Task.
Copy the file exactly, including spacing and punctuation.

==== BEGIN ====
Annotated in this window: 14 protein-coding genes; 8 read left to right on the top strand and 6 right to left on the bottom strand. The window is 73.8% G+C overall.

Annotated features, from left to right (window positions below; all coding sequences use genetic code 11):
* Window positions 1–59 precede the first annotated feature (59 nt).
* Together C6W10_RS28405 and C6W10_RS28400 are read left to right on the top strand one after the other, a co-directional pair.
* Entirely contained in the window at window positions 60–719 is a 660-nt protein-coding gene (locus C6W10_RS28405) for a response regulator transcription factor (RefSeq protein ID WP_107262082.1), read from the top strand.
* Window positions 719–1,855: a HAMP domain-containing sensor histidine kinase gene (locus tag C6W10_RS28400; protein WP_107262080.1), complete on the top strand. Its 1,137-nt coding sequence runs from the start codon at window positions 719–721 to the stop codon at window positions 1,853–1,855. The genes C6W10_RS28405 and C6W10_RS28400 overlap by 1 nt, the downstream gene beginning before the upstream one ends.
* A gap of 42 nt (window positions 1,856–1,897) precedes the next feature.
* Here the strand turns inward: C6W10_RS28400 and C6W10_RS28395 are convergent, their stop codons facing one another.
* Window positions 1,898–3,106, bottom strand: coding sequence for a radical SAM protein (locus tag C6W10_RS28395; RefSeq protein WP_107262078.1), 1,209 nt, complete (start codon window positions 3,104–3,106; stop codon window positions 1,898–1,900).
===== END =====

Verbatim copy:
Annotated in this window: 14 protein-coding genes; 8 read left to right on the top strand and 6 right to left on the bottom strand. The window is 73.8% G+C overall.

Annotated features, from left to right (window positions below; all coding sequences use genetic code 11):
* Window positions 1–59 precede the first annotated feature (59 nt).
* Together C6W10_RS28405 and C6W10_RS28400 are read left to right on the top strand one after the other, a co-directional pair.
* Entirely contained in the window at window positions 60–719 is a 660-nt protein-coding gene (locus C6W10_RS28405) for a response regulator transcription factor (RefSeq protein ID WP_107262082.1), read from the top strand.
* Window positions 719–1,855: a HAMP domain-containing sensor histidine kinase gene (locus tag C6W10_RS28400; protein WP_107262080.1), complete on the top strand. Its 1,137-nt coding sequence runs from the start codon at window positions 719–721 to the stop codon at window positions 1,853–1,855. The genes C6W10_RS28405 and C6W10_RS28400 overlap by 1 nt, the downstream gene beginning before the upstream one ends.
* A gap of 42 nt (window positions 1,856–1,897) precedes the next feature.
* Here the strand turns inward: C6W10_RS28400 and C6W10_RS28395 are convergent, their stop codons facing one another.
* Window positions 1,898–3,106, bottom strand: coding sequence for a radical SAM protein (locus tag C6W10_RS28395; RefSeq protein WP_107262078.1), 1,209 nt, complete (start codon window positions 3,104–3,106; stop codon window positions 1,898–1,900).